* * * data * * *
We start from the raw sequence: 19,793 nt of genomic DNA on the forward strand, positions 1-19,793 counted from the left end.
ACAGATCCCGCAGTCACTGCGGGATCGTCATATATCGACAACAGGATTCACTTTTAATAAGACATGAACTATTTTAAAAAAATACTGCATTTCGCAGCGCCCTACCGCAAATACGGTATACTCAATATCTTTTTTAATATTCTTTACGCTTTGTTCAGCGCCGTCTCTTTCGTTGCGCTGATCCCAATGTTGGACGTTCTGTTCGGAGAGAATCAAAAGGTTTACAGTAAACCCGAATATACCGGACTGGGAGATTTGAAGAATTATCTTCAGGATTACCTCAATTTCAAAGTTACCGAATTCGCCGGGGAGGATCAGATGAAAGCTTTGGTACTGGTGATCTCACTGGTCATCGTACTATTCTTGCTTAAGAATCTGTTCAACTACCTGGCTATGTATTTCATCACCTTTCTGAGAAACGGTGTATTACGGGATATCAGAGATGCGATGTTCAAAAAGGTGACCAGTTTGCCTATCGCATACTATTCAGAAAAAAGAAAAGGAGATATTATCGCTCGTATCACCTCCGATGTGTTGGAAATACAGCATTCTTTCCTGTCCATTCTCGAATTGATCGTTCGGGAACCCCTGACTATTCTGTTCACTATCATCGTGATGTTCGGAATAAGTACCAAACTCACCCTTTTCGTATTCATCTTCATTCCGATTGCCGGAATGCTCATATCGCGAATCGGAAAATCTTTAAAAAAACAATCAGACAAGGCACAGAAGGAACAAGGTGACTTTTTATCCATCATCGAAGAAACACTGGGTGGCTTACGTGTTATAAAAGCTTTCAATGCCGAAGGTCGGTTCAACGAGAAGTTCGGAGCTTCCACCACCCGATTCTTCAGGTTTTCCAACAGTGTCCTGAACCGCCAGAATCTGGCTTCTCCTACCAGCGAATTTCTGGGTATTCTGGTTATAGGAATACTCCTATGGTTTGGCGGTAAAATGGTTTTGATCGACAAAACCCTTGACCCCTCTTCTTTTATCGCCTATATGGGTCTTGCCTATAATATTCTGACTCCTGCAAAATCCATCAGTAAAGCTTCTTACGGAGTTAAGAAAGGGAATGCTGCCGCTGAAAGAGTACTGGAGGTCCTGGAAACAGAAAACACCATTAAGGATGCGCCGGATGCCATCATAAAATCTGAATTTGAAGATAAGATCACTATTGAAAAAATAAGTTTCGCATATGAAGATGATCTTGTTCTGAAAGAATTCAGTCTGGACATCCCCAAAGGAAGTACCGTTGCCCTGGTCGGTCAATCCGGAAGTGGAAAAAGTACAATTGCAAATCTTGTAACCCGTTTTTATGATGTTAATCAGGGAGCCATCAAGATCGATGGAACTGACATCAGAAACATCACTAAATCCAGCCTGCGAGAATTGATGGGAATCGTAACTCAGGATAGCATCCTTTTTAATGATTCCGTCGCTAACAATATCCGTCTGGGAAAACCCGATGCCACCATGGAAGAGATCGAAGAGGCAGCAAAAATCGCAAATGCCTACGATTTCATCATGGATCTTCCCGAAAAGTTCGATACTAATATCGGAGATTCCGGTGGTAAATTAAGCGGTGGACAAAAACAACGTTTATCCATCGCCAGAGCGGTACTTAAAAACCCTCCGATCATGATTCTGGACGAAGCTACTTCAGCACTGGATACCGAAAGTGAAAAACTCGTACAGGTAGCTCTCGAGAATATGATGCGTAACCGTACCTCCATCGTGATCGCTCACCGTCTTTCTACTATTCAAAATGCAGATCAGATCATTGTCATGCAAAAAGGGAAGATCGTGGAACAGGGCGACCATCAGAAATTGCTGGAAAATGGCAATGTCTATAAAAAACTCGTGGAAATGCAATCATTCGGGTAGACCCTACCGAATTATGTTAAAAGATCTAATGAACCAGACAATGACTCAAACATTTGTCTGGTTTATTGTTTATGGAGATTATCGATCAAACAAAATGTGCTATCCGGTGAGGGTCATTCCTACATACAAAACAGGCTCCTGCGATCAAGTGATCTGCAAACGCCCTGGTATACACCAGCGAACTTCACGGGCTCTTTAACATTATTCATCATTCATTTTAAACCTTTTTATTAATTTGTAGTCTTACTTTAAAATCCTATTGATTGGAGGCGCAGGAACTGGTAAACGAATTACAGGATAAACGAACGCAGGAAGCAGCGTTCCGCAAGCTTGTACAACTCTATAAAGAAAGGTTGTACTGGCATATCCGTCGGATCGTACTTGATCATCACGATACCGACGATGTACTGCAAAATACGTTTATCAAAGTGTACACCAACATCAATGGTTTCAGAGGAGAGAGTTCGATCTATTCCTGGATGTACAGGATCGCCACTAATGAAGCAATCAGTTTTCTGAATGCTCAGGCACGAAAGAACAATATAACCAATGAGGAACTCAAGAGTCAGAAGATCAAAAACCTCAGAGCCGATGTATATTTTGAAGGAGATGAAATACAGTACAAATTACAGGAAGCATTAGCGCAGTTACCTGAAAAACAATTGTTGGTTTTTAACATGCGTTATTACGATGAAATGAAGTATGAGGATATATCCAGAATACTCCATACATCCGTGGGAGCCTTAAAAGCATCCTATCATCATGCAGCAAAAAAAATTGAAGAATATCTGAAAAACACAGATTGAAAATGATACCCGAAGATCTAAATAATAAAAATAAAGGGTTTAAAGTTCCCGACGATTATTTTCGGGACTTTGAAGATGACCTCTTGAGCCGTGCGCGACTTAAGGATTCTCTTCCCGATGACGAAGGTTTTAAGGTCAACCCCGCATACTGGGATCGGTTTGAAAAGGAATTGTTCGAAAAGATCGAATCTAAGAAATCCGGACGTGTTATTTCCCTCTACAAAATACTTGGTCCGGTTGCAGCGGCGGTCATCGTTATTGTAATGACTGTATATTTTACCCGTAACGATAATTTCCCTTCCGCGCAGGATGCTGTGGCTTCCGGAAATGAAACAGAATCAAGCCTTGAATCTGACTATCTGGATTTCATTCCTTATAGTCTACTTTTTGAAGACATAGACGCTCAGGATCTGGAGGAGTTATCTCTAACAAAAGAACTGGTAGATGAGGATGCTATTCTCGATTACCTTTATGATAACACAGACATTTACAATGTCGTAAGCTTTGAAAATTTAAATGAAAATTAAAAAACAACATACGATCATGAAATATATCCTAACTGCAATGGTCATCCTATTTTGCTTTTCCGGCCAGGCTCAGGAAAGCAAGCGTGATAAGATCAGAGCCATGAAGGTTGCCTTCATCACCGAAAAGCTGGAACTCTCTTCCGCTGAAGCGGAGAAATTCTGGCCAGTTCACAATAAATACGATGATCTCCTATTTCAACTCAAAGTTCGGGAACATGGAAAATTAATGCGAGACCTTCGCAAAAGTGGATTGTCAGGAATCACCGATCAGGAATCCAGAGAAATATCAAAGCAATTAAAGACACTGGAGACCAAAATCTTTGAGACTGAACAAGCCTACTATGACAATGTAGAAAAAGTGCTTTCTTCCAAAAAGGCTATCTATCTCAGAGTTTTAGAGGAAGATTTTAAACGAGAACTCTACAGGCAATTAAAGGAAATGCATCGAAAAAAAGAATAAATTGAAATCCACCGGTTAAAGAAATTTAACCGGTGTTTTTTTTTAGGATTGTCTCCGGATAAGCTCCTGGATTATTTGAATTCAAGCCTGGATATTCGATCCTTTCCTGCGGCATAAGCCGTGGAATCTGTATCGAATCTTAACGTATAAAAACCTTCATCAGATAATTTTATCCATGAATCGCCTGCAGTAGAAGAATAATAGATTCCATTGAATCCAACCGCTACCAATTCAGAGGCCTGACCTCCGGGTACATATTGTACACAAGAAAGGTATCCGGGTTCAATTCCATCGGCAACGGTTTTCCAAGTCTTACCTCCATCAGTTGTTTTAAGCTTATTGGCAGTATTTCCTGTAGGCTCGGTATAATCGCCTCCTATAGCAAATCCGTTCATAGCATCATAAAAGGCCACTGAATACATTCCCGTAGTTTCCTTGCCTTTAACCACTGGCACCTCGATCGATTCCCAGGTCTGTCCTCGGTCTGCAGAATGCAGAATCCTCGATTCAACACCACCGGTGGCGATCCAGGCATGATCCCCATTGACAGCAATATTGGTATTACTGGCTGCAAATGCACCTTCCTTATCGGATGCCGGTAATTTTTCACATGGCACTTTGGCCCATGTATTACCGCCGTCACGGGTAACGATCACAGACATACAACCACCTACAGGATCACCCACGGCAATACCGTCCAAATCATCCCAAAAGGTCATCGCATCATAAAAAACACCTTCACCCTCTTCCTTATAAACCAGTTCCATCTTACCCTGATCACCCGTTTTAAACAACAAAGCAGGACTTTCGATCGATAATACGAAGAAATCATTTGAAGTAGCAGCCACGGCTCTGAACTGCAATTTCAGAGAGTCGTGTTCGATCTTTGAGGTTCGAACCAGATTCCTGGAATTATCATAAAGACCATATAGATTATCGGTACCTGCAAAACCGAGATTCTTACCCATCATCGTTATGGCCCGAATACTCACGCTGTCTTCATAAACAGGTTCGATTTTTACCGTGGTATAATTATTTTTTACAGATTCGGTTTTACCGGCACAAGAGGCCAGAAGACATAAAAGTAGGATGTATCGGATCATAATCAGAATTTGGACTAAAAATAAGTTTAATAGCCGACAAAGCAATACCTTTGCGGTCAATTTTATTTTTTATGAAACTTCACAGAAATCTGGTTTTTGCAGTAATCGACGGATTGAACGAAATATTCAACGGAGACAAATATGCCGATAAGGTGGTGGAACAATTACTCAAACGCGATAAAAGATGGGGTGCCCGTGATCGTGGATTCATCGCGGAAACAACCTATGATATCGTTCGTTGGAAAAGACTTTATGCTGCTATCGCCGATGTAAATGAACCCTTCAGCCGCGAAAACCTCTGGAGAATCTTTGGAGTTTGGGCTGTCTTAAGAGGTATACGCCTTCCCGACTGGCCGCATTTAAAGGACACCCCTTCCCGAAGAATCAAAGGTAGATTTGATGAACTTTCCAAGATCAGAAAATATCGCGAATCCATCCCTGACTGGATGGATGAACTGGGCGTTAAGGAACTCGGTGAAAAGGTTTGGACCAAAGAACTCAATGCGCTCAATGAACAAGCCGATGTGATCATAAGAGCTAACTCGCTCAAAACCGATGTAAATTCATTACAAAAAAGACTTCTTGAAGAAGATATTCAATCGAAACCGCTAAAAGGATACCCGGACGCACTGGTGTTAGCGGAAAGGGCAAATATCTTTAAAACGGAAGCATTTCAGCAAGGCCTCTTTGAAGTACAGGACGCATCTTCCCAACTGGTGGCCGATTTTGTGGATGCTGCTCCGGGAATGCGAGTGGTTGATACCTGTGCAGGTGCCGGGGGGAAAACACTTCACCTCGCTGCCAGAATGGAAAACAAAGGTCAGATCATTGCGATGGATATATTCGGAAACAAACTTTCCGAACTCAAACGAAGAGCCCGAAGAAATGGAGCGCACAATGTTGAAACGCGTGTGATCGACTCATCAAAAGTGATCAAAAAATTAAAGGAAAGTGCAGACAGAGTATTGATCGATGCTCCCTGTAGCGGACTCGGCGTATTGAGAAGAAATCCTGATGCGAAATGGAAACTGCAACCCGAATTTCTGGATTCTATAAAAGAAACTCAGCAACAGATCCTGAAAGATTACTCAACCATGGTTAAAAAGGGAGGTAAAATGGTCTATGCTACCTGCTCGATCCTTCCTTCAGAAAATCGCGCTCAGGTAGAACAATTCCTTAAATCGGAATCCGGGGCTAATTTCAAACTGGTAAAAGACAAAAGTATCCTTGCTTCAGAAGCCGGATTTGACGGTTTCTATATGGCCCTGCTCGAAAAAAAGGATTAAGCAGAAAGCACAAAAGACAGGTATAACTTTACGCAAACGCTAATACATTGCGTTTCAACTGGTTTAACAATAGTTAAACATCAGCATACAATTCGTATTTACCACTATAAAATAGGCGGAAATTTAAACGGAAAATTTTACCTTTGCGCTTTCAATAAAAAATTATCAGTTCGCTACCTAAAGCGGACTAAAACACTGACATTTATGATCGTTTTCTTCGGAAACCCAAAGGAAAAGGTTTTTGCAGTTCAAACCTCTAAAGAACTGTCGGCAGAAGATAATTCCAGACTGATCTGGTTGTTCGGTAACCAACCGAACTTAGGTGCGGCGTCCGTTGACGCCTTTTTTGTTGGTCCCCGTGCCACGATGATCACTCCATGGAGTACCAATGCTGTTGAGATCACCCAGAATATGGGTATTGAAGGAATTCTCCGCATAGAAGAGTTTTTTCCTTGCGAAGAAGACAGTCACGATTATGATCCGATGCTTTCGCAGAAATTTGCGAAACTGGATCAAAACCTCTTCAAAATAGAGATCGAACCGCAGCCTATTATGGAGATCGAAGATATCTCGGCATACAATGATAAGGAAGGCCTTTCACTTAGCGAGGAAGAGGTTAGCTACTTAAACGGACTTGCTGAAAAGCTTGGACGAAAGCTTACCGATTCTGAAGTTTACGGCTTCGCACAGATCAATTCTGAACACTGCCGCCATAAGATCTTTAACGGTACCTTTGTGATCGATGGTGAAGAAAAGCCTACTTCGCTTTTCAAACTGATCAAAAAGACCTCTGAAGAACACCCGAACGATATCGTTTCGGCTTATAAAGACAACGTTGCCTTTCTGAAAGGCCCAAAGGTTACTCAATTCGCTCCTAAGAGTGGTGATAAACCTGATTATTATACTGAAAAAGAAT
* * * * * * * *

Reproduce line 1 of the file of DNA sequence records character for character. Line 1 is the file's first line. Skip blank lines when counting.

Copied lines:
We start from the raw sequence: 19,793 nt of genomic DNA on the forward strand, positions 1-19,793 counted from the left end.